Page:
The N2 permeance of the silicalite composite membrane, when measured immediately after the butane measurements, was a factor of 20 smaller than the value in Table 1. It recovered slowly with time, but did not reach its initial value unless the silicalite membrane was calcined again at 623 K. This result indicates that the butanes adsorbed into the pores of the silicalite layer and blocked N2 transport.
Vapor/gas mixtures were separated in a high temperature high-pressure separation apparatus. The 84 mm axial length silicalite composite membrane was lengthened to 240 mm by bonding a non-porous alumina cylinder on each side with clear epoxy glue (Devcon Corp.). Because of the thermal stability limit of the epoxy, membranes could only be used below 393 K. Stainless steel ferrules were bonded to each non-porous alumina cylinder, and Kalrez O-rings attached to the ferrules provided the seal between the feed and sweep sides. Each membrane had a permeation area of 820 mm2 Comparison measurements were made between the substrate Alcoa composite membrane and the synthesized silicalite composite membrane.
CH3 OH was completely vaporized and mixed with H2 or CH4 in a preheater at 513 K. The mixture was introduced into the separation module. The composition of the feed mixture was controlled by adjusting the flow rate of each component. The flow rates of H2 and CH4 were regulated by mass flow controllers, while CH3 OH was fed into the system by a liquid metering pump. A pulse dampener was used to reduce the flow fluctuations. Total feed flow rates of 250-300 cm3 /min were used. Helium was employed as the purge gas flowing on the sweep side. This flow rate was kept at 200 cm3 /min unless otherwise stated. The total pressure difference across the membrane was kept close to zero.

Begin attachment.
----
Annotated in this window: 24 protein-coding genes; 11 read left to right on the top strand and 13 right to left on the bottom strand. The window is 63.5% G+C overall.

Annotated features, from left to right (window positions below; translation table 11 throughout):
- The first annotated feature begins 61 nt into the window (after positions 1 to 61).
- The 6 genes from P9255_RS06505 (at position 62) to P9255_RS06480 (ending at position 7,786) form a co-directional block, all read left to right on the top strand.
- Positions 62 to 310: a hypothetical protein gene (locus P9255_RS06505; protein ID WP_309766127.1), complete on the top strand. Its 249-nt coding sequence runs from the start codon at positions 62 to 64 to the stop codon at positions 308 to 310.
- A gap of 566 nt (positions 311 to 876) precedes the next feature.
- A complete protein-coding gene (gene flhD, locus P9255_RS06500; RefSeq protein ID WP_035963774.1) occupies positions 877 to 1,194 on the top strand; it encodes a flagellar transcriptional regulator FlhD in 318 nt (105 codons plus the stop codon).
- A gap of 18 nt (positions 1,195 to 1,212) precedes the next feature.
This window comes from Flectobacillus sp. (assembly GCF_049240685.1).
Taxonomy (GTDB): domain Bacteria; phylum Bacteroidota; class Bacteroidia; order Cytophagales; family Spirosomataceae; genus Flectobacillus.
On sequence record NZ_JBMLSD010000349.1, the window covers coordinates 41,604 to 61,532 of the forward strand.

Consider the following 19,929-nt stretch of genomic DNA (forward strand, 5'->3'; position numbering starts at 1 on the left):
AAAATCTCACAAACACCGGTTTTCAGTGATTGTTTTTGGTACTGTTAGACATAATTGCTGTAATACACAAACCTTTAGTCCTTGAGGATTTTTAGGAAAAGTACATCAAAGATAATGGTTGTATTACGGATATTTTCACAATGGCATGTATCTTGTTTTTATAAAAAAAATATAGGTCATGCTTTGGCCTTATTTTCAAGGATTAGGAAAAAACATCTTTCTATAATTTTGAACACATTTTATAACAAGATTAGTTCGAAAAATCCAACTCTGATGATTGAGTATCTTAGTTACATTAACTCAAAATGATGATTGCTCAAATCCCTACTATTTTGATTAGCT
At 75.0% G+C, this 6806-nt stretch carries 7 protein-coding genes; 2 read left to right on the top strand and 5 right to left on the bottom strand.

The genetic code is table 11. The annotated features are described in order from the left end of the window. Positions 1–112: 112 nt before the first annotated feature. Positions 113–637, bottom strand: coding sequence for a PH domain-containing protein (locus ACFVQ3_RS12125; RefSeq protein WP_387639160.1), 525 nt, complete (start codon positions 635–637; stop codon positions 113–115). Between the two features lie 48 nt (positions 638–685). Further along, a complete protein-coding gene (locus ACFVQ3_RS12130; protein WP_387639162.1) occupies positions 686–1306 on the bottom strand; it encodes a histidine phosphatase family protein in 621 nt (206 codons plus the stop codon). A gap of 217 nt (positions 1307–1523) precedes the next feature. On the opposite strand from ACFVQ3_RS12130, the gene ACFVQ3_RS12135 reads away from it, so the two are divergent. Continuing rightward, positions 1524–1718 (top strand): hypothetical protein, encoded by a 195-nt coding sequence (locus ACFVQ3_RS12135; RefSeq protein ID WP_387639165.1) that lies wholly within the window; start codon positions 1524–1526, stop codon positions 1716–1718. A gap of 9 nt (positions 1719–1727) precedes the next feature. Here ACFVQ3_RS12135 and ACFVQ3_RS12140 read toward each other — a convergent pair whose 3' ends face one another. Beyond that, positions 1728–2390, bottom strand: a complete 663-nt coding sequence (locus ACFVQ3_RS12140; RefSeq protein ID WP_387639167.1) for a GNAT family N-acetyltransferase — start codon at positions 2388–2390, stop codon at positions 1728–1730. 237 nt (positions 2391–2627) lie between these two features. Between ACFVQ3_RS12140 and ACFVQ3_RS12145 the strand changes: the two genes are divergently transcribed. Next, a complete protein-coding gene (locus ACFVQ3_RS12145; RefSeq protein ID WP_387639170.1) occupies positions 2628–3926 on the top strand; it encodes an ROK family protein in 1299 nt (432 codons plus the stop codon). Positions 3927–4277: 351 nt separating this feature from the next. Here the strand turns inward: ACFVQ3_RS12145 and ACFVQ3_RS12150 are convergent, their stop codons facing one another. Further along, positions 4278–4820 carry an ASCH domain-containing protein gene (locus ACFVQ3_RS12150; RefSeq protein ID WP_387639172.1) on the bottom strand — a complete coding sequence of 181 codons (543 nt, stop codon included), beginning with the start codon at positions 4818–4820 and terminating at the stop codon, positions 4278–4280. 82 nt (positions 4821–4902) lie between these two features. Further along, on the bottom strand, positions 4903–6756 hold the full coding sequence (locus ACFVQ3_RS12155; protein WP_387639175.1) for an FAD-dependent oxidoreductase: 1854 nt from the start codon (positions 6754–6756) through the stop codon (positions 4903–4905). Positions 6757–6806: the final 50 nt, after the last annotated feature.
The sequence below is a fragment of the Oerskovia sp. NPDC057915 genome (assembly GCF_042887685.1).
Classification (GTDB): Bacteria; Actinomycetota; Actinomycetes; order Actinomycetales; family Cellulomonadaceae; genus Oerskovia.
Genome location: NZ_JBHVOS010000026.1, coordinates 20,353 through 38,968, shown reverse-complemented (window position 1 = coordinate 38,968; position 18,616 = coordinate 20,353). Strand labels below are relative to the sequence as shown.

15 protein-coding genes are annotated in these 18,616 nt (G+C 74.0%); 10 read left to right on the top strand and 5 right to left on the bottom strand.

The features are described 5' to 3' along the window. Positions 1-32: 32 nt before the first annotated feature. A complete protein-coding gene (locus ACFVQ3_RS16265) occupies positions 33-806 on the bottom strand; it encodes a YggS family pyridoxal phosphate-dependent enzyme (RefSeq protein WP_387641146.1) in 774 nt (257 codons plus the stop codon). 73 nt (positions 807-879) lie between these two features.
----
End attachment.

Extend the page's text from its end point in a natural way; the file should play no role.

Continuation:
A gas chromatograph (Hewlett-Packard model 5790A) was used to analyze the composition of the vapor/gas mixture at the feed inlet, feet outlet, and sweep outlet. An automatic value alternately sampled the feed and sweep compositions without interfering with their flows. Each separation run was conducted ten times and average values and standard deviations of the separation factors and permeances were calculated from the fluxes and compositions of the ten runs. The separation factor (α) is defined as:
α=(cCH OH/cH2)sweep (cCH3 OH3 CH2)retentate
The permeance (Pi) of the individual components is defined as:
Pi =(F.Ci)sweep (A.Ptotal ·Δm,i)
where F is the flow rate in the sweep side, Ci is the concentration of component i in the sweep side, A is the membrane permeation area, and Ptotal is the total pressure. The logarithmic-mean concentration difference (Δm,i) of component i between the feed and the sweep sides is defined as:
Δm,i =ΔC1 -ΔC2 ln(ΔC1 /ΔC2)
The logarithmic-mean concentration difference is used for counter-current flow in tubes, were ΔC1 and ΔC2 are the mean concentration differences across the membrane at the tube inlet and outlet, respectively.